If you haven’t started your own podcast yet, odds are you’ve thought about it. Podcasting is awesome because people can tune in on the go — in their cars, while washing dishes or mowing the lawn.
On top of this, many of us feel comfortable “just talking” instead of sitting down to write a blog post or attempt to record something on YouTube.
When we listen to a good podcast it feels like we’re sitting down for a cup of coffee with the host, and as business builders this kind of closeness with an audience is especially appealing.
In just a couple short weeks, I’ll be launching my very own podcast here at Fizzle (more on this at the end of this post!), but honestly, I spent much of 2016 merely fantasizing about this new endeavor. Sure, I had a lot of other projects going, but I felt pretty intimidated about starting.
Apart from recording The Fizzle Show and appearing as a guest on other podcasts, I had absolutely no experience with producing audio content.
When I finally started working on this new show in earnest, I admitted to my team that I was apprehensive about the technical side of things (namely, editing). I was surprised when they reassured me, pointing out that the editing would be the easy part once I got the hang of it — it was the actual content of the thing that would be hard work.
Now that I’ve got several completed episodes under my belt, it couldn’t be more true: creating really solid, kick-ass podcast content is challenging.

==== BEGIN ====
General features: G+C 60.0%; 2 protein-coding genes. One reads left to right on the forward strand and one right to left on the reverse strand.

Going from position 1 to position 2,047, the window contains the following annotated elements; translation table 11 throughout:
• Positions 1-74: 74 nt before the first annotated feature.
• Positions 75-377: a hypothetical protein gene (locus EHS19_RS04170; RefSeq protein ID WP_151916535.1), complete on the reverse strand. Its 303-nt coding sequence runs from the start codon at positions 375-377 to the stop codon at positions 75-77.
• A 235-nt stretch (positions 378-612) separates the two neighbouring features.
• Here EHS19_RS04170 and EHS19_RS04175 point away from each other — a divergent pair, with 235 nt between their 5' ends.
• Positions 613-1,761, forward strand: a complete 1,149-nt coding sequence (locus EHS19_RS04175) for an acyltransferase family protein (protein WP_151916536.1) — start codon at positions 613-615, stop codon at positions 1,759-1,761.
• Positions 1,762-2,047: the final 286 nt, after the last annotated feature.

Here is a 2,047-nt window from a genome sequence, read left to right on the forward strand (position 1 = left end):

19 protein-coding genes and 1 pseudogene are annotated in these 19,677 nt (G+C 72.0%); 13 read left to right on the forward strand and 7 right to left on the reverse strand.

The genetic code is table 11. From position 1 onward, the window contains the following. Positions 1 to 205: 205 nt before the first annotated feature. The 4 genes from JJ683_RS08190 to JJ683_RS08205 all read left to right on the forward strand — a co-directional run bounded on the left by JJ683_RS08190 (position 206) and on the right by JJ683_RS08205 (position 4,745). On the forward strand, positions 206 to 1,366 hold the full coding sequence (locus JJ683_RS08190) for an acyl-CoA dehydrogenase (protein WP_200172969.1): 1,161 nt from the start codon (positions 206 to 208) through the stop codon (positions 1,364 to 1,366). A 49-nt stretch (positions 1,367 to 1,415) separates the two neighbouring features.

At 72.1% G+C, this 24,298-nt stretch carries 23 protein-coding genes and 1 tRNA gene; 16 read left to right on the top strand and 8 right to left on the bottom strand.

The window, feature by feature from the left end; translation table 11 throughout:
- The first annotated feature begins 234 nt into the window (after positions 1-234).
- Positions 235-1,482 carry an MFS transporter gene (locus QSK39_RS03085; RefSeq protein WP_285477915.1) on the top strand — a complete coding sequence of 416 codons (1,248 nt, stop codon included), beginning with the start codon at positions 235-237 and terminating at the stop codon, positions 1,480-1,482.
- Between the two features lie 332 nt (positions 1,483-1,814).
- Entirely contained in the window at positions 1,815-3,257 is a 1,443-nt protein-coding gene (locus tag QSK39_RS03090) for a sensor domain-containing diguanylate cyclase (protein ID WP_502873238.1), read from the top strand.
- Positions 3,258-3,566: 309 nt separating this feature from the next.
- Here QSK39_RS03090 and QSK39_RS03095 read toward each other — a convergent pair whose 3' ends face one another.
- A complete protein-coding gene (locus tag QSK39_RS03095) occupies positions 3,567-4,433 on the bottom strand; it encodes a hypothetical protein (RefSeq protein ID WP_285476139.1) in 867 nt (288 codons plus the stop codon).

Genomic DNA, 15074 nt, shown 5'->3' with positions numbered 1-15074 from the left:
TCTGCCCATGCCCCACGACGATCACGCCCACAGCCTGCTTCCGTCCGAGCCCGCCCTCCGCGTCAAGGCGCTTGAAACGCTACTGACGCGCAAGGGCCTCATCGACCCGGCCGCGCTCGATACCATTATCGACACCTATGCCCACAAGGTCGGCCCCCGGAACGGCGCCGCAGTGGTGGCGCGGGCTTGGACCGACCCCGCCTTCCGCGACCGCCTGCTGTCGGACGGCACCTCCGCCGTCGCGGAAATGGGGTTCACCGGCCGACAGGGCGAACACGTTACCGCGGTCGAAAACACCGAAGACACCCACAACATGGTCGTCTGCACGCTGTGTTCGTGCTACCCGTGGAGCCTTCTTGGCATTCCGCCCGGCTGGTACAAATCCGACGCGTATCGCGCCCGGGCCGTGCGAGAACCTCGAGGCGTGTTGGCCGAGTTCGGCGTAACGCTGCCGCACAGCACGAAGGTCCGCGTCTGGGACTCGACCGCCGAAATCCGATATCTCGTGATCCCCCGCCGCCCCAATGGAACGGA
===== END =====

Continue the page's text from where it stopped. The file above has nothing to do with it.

The truth is, it’s pretty easy to create a flimsy or mediocre podcast. One of the best parts about podcasting is that just about anyone can start one up with a cheap microphone and a little tinkering in Garageband. Because of this, there are tons of new shows launching all the time vying for the attention of good-podcast-seeking listeners.
I don’t mean to discourage anyone from starting a podcast — on the contrary, this project is turning out to be one of my very favorite things I’ve worked on here at Fizzle, and I believe podcasting is a tremendous tool for building an audience. With a little extra foresight and effort, it’s possible to give your new podcast the best chance at gaining some real traction.
Here are three tips for any audio novices like me who dream of launching a podcast. (I learned the hard way so you don’t have to!)